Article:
Participation is one of those things that we all agree is important for learning. Because of that, many teachers have presented students with a participation grade, or told them that their participation factors into their grade. But how? It has often been one of those amorphous grades that instructors use to flex a student grade up or down, depending on how they think the student should have done. Some instructors have more concrete criteria, some less. Faculty Focus posted an interesting article about participation policies that got me thinking.
When we start talking about an open situation, or even an online one that might not be open, how would you go about grading participation? In many cases, it’s far easier to see how students have participated, at least in concrete ways. It’s online and if it is text, you can capture it (Storify, FlipBoard, IFTTT, RSS feeds). When it comes to audio, we are often recording it (as is the case for EC&I 831‘s Blackboard Collaborate sessions). It is much easier to go back and see who spoke up, who said what, who joined in.
The issue, then, is often not about tracking who participates. That isn’t always true, of course. Some students are going to consider private means such as emails, direct messages, one-on-one Skype sessions, ways that we may not see. But leaving those aside, it is still important to talk about what participation means.
In many of the online courses I work with, forum posts are counted for marks. Some are treated as writing samples, some as reading responses, but many are on the level of participation. That is, the important factor is to share something, comment on the posts of others. This seems pretty concrete because you can see if they did or did not post, can see if they did or did not comment. Obvious, right?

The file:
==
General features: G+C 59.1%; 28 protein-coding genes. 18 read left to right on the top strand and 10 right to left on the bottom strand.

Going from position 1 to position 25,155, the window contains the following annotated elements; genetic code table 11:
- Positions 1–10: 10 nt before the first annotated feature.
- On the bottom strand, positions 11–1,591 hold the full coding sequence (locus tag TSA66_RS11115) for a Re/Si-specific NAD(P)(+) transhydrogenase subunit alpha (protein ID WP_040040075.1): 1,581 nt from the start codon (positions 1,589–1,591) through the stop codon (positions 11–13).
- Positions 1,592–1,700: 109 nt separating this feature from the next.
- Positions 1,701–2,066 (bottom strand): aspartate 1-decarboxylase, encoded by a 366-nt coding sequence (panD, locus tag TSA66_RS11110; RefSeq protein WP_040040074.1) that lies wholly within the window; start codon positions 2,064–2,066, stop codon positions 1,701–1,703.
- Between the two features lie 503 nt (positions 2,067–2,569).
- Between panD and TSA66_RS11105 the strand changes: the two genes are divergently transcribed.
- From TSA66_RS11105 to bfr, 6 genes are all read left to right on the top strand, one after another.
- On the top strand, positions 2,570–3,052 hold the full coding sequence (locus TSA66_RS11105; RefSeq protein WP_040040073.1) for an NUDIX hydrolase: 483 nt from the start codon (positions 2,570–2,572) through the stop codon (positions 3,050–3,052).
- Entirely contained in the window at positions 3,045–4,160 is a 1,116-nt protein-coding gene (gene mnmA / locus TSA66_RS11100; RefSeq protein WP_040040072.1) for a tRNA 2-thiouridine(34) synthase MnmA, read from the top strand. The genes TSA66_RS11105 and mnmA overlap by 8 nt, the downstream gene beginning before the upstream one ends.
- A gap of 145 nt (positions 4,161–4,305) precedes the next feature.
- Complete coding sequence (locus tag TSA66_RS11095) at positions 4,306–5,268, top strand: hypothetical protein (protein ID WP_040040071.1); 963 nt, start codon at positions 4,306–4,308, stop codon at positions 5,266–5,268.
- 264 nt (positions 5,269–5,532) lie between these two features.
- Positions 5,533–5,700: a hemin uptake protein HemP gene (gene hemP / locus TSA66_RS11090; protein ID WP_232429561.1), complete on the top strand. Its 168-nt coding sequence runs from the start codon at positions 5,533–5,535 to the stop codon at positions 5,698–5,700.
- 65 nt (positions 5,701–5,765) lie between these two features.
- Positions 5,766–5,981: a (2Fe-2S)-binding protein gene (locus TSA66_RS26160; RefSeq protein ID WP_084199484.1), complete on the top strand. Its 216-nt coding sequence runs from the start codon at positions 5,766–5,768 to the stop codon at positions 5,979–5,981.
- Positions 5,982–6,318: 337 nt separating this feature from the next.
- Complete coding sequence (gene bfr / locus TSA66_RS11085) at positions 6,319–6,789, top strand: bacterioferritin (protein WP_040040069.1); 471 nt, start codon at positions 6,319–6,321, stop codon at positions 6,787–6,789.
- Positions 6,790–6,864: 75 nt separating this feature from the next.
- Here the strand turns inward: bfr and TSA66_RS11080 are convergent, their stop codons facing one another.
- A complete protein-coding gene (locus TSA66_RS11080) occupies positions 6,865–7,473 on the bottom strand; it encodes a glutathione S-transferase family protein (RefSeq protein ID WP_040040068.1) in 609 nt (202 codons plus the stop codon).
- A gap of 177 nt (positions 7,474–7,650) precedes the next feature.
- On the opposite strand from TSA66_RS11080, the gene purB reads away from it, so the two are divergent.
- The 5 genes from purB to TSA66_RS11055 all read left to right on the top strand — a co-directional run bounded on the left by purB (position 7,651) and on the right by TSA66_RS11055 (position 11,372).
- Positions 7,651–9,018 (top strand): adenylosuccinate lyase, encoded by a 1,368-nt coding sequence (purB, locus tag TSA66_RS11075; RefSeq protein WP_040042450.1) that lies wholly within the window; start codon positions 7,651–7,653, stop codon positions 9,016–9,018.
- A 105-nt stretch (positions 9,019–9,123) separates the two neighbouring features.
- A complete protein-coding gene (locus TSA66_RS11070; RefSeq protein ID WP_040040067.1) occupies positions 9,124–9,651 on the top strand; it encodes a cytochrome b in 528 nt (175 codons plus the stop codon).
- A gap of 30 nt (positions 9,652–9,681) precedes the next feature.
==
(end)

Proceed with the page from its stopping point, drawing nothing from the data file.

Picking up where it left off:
When it comes to online participation, it is worth being aware of some facts about general online participation.
If this is the type of participation students are used to, then we should consider that they may not really know what types of content they should be writing. What constitutes a post? What is appropriate for a comment? If we want them to do something differently, then we need to be specific about how they need to go about participating. It is easy to say that you need to ask questions in class or answer them. When online, what does that look like? What expectations do we have?
And what happens to the idea of being “present” in an online environment? Generally, just showing up and attending counts on some level for participation but when you are online, that can become a lot harder to see. Works great in a recorded chat but what about people who read blogs? OR follow Twitter? Or read the posts in a Google+ community?
I’m curious to see how others work through all this concept. To me reading can be participating, especially if things are structured in an open way where there are no strict requirements for participation. Responding to things that really produce a reaction rather than just responding to respond is important to me. I rarely feel the need to respond just to respond. At the same time, I know the value in feeling like someone is actually reading an engaging with what you write. It can be a hard balance to strike. I’m still figuring out exactly where I fall on the concept.